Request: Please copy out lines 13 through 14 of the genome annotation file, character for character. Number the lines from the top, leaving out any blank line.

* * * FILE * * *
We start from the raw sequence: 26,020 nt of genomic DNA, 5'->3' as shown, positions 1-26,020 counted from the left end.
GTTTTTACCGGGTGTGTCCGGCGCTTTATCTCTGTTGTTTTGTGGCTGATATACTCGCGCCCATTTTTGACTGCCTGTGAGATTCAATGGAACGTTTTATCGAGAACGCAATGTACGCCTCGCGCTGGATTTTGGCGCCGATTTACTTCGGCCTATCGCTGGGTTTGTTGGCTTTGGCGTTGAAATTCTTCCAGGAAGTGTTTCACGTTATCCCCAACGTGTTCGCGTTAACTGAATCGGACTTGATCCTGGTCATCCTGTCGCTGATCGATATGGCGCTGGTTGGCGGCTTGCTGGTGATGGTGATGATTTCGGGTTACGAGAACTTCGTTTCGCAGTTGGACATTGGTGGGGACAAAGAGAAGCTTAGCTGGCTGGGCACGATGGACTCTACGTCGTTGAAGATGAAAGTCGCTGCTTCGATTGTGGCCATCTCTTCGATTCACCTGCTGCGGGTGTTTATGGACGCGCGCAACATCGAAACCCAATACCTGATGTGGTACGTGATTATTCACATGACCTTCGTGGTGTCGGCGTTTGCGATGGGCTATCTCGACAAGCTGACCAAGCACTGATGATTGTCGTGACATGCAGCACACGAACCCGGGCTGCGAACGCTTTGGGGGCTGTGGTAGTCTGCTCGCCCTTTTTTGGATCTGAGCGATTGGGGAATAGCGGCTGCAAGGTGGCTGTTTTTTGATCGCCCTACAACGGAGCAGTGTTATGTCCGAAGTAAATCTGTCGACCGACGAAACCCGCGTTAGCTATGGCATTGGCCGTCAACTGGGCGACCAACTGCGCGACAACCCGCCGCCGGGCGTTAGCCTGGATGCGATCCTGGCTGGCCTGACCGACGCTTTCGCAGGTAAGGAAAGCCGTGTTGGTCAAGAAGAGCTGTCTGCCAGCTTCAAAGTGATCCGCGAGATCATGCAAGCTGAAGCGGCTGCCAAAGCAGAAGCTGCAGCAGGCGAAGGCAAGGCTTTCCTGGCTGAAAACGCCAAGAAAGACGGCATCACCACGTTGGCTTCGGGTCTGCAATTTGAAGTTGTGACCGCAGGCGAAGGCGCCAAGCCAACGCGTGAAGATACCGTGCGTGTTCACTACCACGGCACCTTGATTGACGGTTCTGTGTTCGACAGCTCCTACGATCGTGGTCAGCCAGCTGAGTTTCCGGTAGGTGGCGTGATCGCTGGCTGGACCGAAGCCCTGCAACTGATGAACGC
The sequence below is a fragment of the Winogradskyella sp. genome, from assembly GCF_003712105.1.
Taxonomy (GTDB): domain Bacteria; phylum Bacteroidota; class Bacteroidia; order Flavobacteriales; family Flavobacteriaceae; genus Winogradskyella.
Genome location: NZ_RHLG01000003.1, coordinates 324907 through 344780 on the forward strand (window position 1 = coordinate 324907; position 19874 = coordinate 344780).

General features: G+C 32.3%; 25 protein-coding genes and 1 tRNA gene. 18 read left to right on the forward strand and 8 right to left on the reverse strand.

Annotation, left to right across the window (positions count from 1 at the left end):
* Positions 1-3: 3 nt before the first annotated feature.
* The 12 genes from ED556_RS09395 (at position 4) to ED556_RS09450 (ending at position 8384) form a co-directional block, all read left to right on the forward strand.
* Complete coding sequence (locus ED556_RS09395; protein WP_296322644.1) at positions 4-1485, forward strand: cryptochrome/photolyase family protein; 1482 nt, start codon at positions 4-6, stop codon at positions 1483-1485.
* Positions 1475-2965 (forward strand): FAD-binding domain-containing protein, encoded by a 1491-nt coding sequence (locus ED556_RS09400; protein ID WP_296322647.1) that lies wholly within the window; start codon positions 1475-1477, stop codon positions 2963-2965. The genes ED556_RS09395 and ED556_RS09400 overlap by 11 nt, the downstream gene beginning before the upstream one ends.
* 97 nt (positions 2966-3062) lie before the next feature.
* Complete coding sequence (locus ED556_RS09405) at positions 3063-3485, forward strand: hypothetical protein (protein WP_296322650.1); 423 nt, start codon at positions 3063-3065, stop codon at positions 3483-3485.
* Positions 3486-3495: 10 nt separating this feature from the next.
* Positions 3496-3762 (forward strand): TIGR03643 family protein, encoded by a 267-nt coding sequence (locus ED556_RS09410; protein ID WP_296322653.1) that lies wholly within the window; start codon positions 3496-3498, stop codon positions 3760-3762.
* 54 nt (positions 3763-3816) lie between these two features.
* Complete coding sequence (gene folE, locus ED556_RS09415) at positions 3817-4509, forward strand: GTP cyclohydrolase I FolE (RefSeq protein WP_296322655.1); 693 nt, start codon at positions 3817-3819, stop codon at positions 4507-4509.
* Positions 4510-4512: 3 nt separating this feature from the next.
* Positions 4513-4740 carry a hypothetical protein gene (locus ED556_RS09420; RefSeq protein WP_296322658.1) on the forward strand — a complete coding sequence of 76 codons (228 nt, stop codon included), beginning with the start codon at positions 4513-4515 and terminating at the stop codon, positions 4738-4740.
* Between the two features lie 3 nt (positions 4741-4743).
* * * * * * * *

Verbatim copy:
* Complete coding sequence (locus ED556_RS09405) at positions 3063-3485, forward strand: hypothetical protein (protein WP_296322650.1); 423 nt, start codon at positions 3063-3065, stop codon at positions 3483-3485.
* Positions 3486-3495: 10 nt separating this feature from the next.